The Liberation of Paris after the Allied D-Day Landings of June, 1944, was a key strategic aim, as such an achievement clearly marked the defeat of Hitler in France, and proved the Nazi German war machine was being successfully pushed-back. A sticking point for Churchill was the French Resistance movement centred in Paris (which he had encouraged to fight the Germans on the one hand, whilst ensuring it remained short of cash and any sufficient supply of effective weaponry on the other). This was because the French Resistance was very well led by the French Communists, and as they sought a Revolution in France, Churchill did not want this movement empowered by any military gains on the ground. However, even the rightwing De Gaulle (Churchill’s man on the ground in Paris) knew very well the high regard with which the ordinary French people held the bravery and leadership skills of the Communists, and was aware of the influence the Communists held should Churchill get his way and send non-French troops into Paris (possibly starting a civil war). Pragmatism forced Churchill to agree that French troops should be the first Allied presence in Paris (the Leclerc Division successfully entered Paris from the South on the 25th of August, 1944). Prior to this ‘Liberation of Paris’, another equally important event took place – namely the ‘Paris Insurrection’.
Records suggest that De Gaulle had known of the plans for the Communist-led Resistance to come out of hiding as the Allies advanced toward Paris, and had agreed to this coordinated event. On August 22nd, Colonel Rol (a former Renault employee sacked for propagating Communist rhetoric), issued orders for all Resistance members in Paris to come out of hiding with any and all weapons at their disposal, and attack and harass the retreating Nazi German forces. This plan involved the rapid construction of (mostly symbolic) barricades across the streets of Paris, but only in the working class areas (the middle class areas were notoriously unreliable and of dubious loyalty). Students at the Sorbonne busied themselves by making Molotov Cocktails. De Gaulle had promised Churchill (and the French bourgeoisie) that he would personally take control of the situation and after allowing the Communists to ‘make their point’, he would have them all disarmed and returned to ordinary life. De Gaulle was true to his word, and he soon stamped-out the Communist-led Resistance, but not before 3000 French men and women lost their lives against the Nazi Germans, with 7000 wounded (in just three days of clashes). At least De Gaulle allowed to the people of Paris to participate in their own emancipation – an effort that formally ended on August 25th, 1944. Recalling those extraordinary times, Albert Camus wrote:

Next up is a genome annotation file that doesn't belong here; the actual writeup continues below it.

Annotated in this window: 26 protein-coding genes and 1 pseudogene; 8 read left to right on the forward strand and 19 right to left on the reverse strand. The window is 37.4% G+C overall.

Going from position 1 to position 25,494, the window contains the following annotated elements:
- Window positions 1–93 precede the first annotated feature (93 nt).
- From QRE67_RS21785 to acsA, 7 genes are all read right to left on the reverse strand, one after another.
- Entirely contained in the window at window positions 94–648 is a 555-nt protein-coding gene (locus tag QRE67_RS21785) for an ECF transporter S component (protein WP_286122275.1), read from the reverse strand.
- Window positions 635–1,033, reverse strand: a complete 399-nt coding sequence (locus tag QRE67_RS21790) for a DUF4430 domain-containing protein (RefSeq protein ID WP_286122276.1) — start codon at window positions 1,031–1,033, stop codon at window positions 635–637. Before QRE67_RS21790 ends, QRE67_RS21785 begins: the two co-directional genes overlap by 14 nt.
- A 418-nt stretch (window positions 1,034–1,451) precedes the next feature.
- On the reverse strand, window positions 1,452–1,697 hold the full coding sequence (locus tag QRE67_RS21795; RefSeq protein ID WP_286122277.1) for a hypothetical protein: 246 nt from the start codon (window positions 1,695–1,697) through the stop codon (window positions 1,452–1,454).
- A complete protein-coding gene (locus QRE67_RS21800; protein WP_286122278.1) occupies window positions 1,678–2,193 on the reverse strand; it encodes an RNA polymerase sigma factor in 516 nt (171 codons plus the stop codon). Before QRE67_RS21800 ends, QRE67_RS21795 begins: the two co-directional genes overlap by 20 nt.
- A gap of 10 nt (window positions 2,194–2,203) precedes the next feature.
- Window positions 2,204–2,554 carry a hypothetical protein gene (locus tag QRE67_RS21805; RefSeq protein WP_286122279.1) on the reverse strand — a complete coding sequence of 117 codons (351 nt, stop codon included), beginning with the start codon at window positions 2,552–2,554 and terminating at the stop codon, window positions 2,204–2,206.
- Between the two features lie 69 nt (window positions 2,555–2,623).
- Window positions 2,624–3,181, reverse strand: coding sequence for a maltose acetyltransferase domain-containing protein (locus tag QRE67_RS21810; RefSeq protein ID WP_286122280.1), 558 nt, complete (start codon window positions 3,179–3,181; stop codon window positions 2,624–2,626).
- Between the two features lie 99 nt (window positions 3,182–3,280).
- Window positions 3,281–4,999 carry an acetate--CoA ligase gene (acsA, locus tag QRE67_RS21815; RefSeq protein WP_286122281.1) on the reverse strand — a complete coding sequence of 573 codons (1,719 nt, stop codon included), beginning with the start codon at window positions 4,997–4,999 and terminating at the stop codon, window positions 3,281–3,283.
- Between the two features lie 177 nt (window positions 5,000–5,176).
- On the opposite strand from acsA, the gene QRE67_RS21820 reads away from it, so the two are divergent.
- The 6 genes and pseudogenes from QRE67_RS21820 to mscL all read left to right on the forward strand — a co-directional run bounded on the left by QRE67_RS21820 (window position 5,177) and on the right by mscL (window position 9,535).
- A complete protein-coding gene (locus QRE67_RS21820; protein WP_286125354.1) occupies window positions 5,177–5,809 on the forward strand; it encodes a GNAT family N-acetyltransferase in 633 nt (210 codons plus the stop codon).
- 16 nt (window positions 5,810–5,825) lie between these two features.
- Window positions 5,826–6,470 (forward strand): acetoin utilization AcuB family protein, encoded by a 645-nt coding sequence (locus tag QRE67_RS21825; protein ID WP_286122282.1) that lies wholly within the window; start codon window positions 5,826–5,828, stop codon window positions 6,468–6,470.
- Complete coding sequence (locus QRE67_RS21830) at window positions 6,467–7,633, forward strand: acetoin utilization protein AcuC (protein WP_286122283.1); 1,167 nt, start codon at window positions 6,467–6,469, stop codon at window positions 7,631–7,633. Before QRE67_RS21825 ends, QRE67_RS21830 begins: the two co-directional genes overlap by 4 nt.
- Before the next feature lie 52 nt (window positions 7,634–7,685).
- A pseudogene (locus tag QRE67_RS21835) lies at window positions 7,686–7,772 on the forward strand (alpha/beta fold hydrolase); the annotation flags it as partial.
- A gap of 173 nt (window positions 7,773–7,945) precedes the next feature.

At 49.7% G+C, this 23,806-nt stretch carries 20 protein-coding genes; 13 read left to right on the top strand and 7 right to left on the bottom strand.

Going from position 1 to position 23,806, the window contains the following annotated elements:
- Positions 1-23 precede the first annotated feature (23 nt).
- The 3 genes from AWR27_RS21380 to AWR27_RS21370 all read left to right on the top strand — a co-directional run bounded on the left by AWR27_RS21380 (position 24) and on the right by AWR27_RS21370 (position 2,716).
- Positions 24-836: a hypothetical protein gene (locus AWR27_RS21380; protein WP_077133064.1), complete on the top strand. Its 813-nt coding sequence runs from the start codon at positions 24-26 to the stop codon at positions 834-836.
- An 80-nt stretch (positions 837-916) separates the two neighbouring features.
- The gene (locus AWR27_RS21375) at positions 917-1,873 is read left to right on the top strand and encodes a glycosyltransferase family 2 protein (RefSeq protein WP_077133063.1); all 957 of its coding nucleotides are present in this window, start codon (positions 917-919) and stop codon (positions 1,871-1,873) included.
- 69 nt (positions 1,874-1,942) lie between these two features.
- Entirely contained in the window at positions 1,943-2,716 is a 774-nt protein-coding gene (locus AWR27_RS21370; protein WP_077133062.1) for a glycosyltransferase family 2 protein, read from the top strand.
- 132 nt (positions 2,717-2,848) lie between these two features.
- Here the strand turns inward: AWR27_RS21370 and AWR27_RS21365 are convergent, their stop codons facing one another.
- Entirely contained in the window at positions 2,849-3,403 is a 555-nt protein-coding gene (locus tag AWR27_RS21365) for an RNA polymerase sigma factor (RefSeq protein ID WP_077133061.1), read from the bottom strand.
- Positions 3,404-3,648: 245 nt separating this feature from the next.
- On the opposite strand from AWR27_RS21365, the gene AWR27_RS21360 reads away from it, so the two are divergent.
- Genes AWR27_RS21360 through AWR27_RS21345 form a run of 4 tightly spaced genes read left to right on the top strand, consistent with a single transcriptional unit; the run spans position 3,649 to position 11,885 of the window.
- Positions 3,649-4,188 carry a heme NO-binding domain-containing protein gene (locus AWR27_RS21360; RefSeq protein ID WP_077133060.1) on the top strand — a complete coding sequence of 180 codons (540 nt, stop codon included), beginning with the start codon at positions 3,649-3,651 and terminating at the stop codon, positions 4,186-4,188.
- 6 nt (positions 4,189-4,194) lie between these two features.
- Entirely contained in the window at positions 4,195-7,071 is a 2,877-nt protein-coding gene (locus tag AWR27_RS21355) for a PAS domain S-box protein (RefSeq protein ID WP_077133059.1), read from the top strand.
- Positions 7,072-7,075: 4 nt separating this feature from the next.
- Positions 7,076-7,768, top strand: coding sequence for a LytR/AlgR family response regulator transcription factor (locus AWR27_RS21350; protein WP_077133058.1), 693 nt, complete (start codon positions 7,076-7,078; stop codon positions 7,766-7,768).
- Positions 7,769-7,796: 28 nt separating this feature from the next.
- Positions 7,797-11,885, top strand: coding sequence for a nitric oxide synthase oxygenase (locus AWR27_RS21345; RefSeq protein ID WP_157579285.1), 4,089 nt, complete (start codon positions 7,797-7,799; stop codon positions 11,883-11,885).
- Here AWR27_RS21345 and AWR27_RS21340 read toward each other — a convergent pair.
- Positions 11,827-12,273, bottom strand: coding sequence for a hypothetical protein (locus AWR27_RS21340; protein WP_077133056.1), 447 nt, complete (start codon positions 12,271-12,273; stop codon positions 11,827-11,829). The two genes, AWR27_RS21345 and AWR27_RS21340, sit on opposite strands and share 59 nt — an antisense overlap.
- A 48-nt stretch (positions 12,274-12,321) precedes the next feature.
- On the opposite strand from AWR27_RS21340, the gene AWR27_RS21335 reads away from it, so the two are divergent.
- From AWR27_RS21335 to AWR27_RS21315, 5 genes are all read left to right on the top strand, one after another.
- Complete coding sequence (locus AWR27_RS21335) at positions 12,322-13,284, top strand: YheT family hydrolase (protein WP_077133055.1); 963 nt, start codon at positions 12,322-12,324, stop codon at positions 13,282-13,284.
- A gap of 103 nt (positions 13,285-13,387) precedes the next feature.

‘For a whole year now we hear some good souls telling us that there never was any Paris Insurrection, and that the men of the Resistance did no more than fire a few shots into the air, at the very last moment. It is true that these good souls weren’t on the barricades… For there weren’t any at Auteuil and Passy.
Others again paint us a glorious picture of the whole people rising like one man, brandishing their rifles and liberating Paris all by themselves, in a great romantic flourish. The truth is simple – but no less great. Four or five thousand men, and a few hundred firearms between them, came out, in accordance with a well-worked-out plan, in order to hold up the retreating remnants of the German 7th Army. After less than a week 50,000 Parisians were on the barricades, in the districts of the Revolution, and were fighting with arms captured from the enemy. Thanks to them, Paris slowed down the German retreat… and spared the Allies some additional battles…
Such is the truth. But one should add to it the colours of a Paris summer, the thunderstorm on that Wednesday night, and the young people’s manning those barricades and laughing at last, for the first time in four years’
Albert Camus: Combat, August 20th, 1945
What this tracts suggests, is that even by late 1945 – just over a year after the Liberation of Paris – history was being re-written to excise all positive mention of Communism and Communist activities out of the general narrative. This is the hidden hand of Churchill as it heads towards his 1946 ‘Iron Curtain’ piece of theatre. It is a process of shocking governmental thought control, whereby the supposedly ‘free’ West dismisses reality as it happens, and replaces it with a ‘preferred’ history that paints predatory capitalism in the best possible light. No matter how much (obscuring) historical paint is added to the Paris Insurrection, one detail that everyone agrees on (who was there), is that the bourgeois capitalists were cowards and when the time came to fight, hid in their living rooms whilst the working classes fought and died for their freedom. I suppose the likes of Churchill and De Gaulle thought it best to simply air-brush this great working class effort our of history, and in so doing spare the blushes of the greed-ridden but ineffective middle classes.
Alexander Werth: France 1940-1955, Robert Hale, (1956), Pages 215-219